There are a wide variety of pacifier styles and many boast claims of being more like the breast or more natural. What criteria should parents use in selecting a pacifier? Should it be based solely on finding the one that a child will accept?
Safety is the most important criteria (though most pacifiers you can find for sale meet safety guidelines). Other than that, all pacifiers are equally good/bad for your child depending on how responsibly you use them. Let your baby choose his favorite!
Orthodontic vs. Rounded
All types of pacifiers were shown to cause dental problems with prolonged use (beyond the age of 5). This quote is from DrGreen.com, a maker of orthodontic pacifiers:
Studies indicate that children who use orthodontic pacifiers have a smaller chance of developing an open bite or an overbite than those who use conventional round pacifiers. This difference is hard to demonstrate, though, because neither type tends to cause problems unless sucked intensely for years. It’s more important to choose a shape your baby enjoys.
Silicone vs. Rubber
Silicone is sturdier and harder to chew through, it is easier to clean (because of its texture), and it doesn't retain odors like rubber does.
Latex isn't as sturdy, so teething babies can chew through it, and many cleanings will wear it out. However, some babies prefer the softer texture and the fact it retains odors.
After extensive research trying to locate information on criteria for selecting pacifiers for use with my patients, I found the following from "Food Chaining: The Proven 6 Step Plan to Stop Picky Eating, Solve Feeding Problems, and Expand Your Child's Diet". This team of physician, speech language pathologists, dietician, lactation consultants, and oral feeding specialist present internationally and are considered leading specialist in their field. Here is a quote regarding pacifiers from their book.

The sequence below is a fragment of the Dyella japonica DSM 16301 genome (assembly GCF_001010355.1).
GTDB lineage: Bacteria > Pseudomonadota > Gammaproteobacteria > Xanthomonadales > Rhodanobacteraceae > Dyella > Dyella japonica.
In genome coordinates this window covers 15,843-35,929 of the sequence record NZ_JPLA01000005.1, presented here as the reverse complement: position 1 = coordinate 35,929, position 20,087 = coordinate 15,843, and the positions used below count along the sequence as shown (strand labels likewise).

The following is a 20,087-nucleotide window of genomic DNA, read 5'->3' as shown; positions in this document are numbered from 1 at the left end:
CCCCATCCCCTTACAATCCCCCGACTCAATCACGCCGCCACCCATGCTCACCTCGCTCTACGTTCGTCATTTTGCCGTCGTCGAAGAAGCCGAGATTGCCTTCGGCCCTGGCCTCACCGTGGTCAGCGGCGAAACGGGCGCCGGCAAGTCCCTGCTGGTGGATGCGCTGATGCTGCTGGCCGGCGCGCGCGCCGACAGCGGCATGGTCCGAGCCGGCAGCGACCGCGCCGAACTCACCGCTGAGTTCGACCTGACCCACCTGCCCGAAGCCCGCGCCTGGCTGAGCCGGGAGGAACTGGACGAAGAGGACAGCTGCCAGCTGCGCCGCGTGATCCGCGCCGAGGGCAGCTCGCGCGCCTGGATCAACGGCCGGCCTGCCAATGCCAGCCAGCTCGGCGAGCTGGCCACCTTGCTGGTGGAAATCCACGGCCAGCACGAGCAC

When choosing a pacifier for your baby, look for one that is similar in shape to a bottle nipple. A long and narrow-shaped pacifier will encourage correct tongue placement, tongue grooving and cheek-muscle activation when your baby is sucking. A pacifier that is too short will not provide your baby with enough input to her tongue. Her tongue may actually get caught behind the nipple, which will result in poor sucking. A pacifier that is wide and flat will encourage your baby's tongue to flatten rather than groove and cup.
It appears that selection of a pacifier should consider your child's oral motor skills as well as oral motor developmental patterns. Children can develop good oral motor skills no matter the design of the pacifier, however, the pacifier can be a tool that supports or interferes with development of oral motor skills. This is especially important for premature, low tone children and ones with feeding difficulties early in life.
Since most children learn to eat and talk, we sometimes fail to recognize that the foundation of these skills is established in the earliest stage. Selection of nipples and pacifiers will establish oral motor patterns that can impact a child for many years and even throughout their life.